Several studies have reported on the diagnostic accuracy of 18F-FDG PET/MRI and PET/CT as promising imaging methods for the distant metastases staging, and the reported accuracies are variable, with a sensitivity ranging from 44 to 100% and a specificity ranging from 81 to 100% for PET/MRI, and with a sensitivity ranging from 44 to 100% and a specificity ranging from 75 to 100% for PET/CT [2,3,4,5,6,7,8,9,10,11,12,13,14,15], that limited to oncologic management decisions. Furthermore, as some studies included only a small number of subjects, the power of individual studies is limited. In addition, the most common sites for distant metastases are the lung, liver, brain, and bone, 18F-FDG PET/MRI shows superiority over PET/CT in detecting liver, brain, and bone metastases, due to dynamic contrast-enhanced imaging, diffusion-weighted imaging (DWI), and signal intensity (SI) assessment [5, 10, 14]. Therefore, 18F-FDG PET/MRI may be superior to PET/CT for the diagnosis of distant metastases. It is timely and important to systematically determine the diagnostic accuracy of distant metastases of 18F-FDG PET/MRI and compare it with that of 18F-FDG PET/CT.
Materials and methods
Literature search strategy
A combination of subject terms and free-text terms was mainly used to search the databases. The English terms 18F-FDG positron emission tomography/magnetic resonance imaging OR 18F-FDG PET/MRI AND positron emission tomography/computed tomography OR PET/CT AND distant metastases OR TNM staging AND cancer or tumor were searched in PubMed, Embase, The Cochrane Library, and Scopus from January 2010 to November 2023. No language restrictions on relevant studies during searching and selecting. To maximize the search results, the references of the retrieved articles were screened to identify additional studies.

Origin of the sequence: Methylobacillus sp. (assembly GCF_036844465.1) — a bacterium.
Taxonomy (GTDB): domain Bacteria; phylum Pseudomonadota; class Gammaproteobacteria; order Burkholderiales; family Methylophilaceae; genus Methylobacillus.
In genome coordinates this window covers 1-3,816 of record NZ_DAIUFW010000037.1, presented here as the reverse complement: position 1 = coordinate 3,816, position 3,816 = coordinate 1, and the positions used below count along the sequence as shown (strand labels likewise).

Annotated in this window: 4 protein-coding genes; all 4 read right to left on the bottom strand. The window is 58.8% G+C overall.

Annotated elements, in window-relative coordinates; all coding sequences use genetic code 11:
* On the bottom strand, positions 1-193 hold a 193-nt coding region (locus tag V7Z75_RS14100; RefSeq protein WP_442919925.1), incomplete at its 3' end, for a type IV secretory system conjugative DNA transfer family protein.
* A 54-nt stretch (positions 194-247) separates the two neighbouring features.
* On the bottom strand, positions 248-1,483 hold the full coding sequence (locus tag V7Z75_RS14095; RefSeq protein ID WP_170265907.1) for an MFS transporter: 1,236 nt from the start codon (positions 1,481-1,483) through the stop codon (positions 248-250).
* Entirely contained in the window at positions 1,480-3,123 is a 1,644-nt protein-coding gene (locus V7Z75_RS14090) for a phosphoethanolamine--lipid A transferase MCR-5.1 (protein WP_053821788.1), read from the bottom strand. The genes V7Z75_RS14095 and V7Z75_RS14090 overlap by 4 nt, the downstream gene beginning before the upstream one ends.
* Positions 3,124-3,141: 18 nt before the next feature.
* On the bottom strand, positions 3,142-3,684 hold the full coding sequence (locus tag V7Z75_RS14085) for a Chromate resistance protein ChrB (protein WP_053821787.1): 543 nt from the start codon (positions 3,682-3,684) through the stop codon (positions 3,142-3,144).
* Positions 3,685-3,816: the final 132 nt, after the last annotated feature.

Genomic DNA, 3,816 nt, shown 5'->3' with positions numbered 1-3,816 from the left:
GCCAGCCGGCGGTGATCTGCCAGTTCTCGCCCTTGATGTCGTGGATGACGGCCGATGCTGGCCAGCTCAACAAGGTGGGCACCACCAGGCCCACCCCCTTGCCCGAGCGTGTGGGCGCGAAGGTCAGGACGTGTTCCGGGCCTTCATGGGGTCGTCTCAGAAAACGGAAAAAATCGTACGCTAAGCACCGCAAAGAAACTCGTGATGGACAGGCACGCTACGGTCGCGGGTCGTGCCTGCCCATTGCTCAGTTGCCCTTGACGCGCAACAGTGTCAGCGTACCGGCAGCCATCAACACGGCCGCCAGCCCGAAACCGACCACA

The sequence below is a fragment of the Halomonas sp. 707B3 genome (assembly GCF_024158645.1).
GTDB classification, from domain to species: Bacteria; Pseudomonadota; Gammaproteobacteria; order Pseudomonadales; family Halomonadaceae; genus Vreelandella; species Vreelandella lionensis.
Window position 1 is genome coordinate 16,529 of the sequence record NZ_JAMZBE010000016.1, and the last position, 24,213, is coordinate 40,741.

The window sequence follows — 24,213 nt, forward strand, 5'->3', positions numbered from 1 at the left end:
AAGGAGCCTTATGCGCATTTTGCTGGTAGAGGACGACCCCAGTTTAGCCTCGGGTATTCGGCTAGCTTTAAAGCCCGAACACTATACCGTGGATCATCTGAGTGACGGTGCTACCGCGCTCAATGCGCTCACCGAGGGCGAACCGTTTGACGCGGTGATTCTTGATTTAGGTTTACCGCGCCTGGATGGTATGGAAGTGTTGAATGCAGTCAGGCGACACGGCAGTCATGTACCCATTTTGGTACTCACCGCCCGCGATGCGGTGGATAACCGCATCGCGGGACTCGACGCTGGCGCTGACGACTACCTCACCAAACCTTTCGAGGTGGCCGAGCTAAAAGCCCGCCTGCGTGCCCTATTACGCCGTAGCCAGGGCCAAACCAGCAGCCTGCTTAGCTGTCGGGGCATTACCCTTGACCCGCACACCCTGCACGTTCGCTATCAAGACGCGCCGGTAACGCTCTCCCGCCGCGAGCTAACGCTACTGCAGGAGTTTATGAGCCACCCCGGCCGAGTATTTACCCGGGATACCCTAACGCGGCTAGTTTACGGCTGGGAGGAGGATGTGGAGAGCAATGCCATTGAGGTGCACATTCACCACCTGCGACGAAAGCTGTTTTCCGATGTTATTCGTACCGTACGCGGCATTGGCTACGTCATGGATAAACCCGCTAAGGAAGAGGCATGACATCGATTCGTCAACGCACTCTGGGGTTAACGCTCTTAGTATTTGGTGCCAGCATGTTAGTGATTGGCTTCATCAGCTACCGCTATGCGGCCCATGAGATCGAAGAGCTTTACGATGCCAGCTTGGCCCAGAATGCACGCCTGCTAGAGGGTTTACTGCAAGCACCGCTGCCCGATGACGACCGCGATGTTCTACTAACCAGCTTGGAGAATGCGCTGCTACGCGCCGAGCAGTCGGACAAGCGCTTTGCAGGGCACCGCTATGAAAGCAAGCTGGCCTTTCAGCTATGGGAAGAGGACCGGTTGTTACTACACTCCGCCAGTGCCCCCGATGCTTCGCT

The inclusion criteria for selecting studies were as follows: ① Whole-body 18F-FDG PET/MRI and PET/CT were both used to diagnose distant metastases in patients with malignant tumors regardless of the type of primary tumor. ② The primary tumor was confirmed by pathological analysis (biopsy or surgical specimens), and distant metastases were confirmed by pathological analysis (biopsy or surgical specimens) and/or imaging follow-up data (interval growth or stability). ③ The studies were based on a per-patient analysis. ④ The studies included greater than 10 patients. And the exclusion criteria were as follows: ① Non-original articles, such as conference abstracts, comments, letters to the editors, and reviews, were excluded. ② Studies in which diagnostic data could not be obtained were excluded. ③ Studies with data on only a per-lesion analysis were excluded.
Literature selection and data extraction
In accordance with the inclusion and exclusion criteria, two reviewers (W Liu and ZS Liang) read the titles and abstracts of the literature independently, excluded articles that failed to meet the criteria, and the rest conducted full-text reading and data extraction those that met the criteria. The discussion was adopted in the case of disagreements. Data extraction included the following: ① study design (prospective or retrospective); ② general data (year of publication, authors); ③ basic features (number of eligible patients, the age range of eligible patients, locations of the primary tumor, data type (patient-based or lesion-based), reference standard, follow-up time, etc.); ④ technical characteristics of PET/MRI and PET/CT; and ⑤ outcome measures: true positives (TPs), true negatives (TNs), false positives (FPs), false negatives (FNs). For some studies that did not provide direct data, sensitivity, specificity, and accuracy were used to estimate the TPs, TNs, FPs, and FNs. When key information was lacking, the authors of eligible studies were contacted to supplement raw data.
Risk of bias assessment